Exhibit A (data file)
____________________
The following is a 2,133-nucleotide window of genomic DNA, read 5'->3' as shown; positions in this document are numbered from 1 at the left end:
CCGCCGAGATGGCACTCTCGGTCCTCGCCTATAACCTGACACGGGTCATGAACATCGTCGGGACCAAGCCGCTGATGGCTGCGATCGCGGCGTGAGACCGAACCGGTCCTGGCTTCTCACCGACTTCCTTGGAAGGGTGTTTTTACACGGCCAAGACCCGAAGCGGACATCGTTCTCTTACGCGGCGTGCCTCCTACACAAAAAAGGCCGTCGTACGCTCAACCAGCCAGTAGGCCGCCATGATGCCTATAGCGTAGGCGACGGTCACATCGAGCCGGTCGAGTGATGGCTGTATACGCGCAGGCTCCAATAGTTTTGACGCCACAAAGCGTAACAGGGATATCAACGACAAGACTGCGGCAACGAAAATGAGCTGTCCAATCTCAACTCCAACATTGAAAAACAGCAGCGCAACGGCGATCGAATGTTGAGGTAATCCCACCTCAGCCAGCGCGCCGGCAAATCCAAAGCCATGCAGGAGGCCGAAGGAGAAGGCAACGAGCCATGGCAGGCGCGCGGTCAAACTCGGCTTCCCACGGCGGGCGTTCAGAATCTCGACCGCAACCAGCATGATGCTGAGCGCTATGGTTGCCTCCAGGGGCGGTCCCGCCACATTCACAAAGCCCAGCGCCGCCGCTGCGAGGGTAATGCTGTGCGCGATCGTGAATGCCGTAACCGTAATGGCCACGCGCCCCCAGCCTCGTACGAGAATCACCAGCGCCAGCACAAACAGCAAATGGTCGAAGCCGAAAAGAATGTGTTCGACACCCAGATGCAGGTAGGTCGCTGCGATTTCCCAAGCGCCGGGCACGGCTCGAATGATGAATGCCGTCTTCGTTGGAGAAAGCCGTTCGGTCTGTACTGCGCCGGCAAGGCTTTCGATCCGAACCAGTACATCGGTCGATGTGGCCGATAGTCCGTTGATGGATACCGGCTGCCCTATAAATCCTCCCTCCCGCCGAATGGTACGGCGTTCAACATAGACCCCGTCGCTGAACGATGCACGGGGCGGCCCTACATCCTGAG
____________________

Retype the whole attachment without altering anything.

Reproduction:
The following is a 2,133-nucleotide window of genomic DNA, read 5'->3' as shown; positions in this document are numbered from 1 at the left end:
CCGCCGAGATGGCACTCTCGGTCCTCGCCTATAACCTGACACGGGTCATGAACATCGTCGGGACCAAGCCGCTGATGGCTGCGATCGCGGCGTGAGACCGAACCGGTCCTGGCTTCTCACCGACTTCCTTGGAAGGGTGTTTTTACACGGCCAAGACCCGAAGCGGACATCGTTCTCTTACGCGGCGTGCCTCCTACACAAAAAAGGCCGTCGTACGCTCAACCAGCCAGTAGGCCGCCATGATGCCTATAGCGTAGGCGACGGTCACATCGAGCCGGTCGAGTGATGGCTGTATACGCGCAGGCTCCAATAGTTTTGACGCCACAAAGCGTAACAGGGATATCAACGACAAGACTGCGGCAACGAAAATGAGCTGTCCAATCTCAACTCCAACATTGAAAAACAGCAGCGCAACGGCGATCGAATGTTGAGGTAATCCCACCTCAGCCAGCGCGCCGGCAAATCCAAAGCCATGCAGGAGGCCGAAGGAGAAGGCAACGAGCCATGGCAGGCGCGCGGTCAAACTCGGCTTCCCACGGCGGGCGTTCAGAATCTCGACCGCAACCAGCATGATGCTGAGCGCTATGGTTGCCTCCAGGGGCGGTCCCGCCACATTCACAAAGCCCAGCGCCGCCGCTGCGAGGGTAATGCTGTGCGCGATCGTGAATGCCGTAACCGTAATGGCCACGCGCCCCCAGCCTCGTACGAGAATCACCAGCGCCAGCACAAACAGCAAATGGTCGAAGCCGAAAAGAATGTGTTCGACACCCAGATGCAGGTAGGTCGCTGCGATTTCCCAAGCGCCGGGCACGGCTCGAATGATGAATGCCGTCTTCGTTGGAGAAAGCCGTTCGGTCTGTACTGCGCCGGCAAGGCTTTCGATCCGAACCAGTACATCGGTCGATGTGGCCGATAGTCCGTTGATGGATACCGGCTGCCCTATAAATCCTCCCTCCCGCCGAATGGTACGGCGTTCAACATAGACCCCGTCGCTGAACGATGCACGGGGCGGCCCTACATCCTGAG